by Willard McJilton member of the Chesapeake Bay chapter
In 1987, we decided to sell the NOVA. After making the decision and agreeing on a sale, it became apparent that this was a mistake and asked the new owner to bring it back when he was ready to sell. We are the 3rd and 5th owners, purchased in 1975 and repurchased 1994.
Seven years had passed. We did not purchased another boat, knowing that the Nova was the best boat for us. August 1994 the owner of the boat returned. He had decided to sell the Nova. The boat was not as we had remembered it. The bottom had been painted brown, versus white, and the yellow hull had faded. The interior was dirty, but had not been abused.
The negotiations began, with the seller firm and as was I. A deal could not be made. The owner had planned to consign the boat for sale with a dealer if no deal could be made.
I wrestled all night with his decision not to buy the Nova back at the seller’s price. Early the next morning I phoned the seller to tell him I was coming to get the boat. The seller remarked “good”, I was about to call you and tell you to come and get it at your price, they would not accept it in consignment due to the age of the boat.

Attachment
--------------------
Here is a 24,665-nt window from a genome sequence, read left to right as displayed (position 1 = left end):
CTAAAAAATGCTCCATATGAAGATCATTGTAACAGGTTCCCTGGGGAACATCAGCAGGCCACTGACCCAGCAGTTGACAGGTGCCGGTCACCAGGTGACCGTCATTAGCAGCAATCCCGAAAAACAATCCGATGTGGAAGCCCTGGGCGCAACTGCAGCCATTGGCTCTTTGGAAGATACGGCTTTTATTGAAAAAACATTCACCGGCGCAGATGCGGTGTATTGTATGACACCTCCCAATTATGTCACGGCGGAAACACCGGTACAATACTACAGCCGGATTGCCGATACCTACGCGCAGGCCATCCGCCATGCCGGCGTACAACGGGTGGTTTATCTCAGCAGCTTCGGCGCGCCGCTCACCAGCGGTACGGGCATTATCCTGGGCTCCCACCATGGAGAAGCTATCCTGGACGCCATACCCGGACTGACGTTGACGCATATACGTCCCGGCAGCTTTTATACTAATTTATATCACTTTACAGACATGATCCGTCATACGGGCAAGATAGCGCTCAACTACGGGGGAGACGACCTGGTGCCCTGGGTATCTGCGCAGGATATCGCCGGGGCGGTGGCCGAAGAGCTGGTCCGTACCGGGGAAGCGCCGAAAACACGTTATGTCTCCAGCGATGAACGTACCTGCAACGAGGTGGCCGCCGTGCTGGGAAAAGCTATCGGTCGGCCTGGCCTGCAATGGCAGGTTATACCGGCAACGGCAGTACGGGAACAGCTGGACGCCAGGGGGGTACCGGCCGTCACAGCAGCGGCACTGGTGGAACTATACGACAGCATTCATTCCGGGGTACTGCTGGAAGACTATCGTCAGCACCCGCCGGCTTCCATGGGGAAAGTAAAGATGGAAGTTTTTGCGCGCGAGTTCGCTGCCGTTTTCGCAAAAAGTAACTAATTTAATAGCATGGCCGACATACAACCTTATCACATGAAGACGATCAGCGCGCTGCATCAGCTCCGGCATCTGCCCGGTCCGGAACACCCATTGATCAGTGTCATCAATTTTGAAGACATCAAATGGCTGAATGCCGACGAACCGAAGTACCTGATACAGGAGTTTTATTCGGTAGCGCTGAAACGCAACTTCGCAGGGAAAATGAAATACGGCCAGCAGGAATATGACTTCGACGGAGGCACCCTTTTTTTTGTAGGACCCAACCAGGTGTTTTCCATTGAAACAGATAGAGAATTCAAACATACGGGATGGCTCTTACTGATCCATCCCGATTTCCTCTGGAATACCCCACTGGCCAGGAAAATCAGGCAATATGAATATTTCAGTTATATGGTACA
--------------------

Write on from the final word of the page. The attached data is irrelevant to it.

We gave the seller his price and brought the Nova home.
She is 47 years old and is used on a regular basis, not just for show. The interior is original, some of the chrome deck fittings have been replaced. It is easy to care for, just requires cleaning, polishing, and the teak refurbished. The boat is kept at our dock on the lift year round, covered during the winter. The Nova is a good complement to the wooden boats, the teak on board providing a transition to fiberglass in a wooden boat society.
The pictures are from the ACBS Chesapeake Bay Chapter annual boat festival held at the Chesapeake Bay Maritime Museum, St Michael’s Maryland. The trip across the bay to St. Michael’s requires 1 hour and 45 minutes, (39 miles) from our dock. The NOVA just needed a quick wipe down to look her best.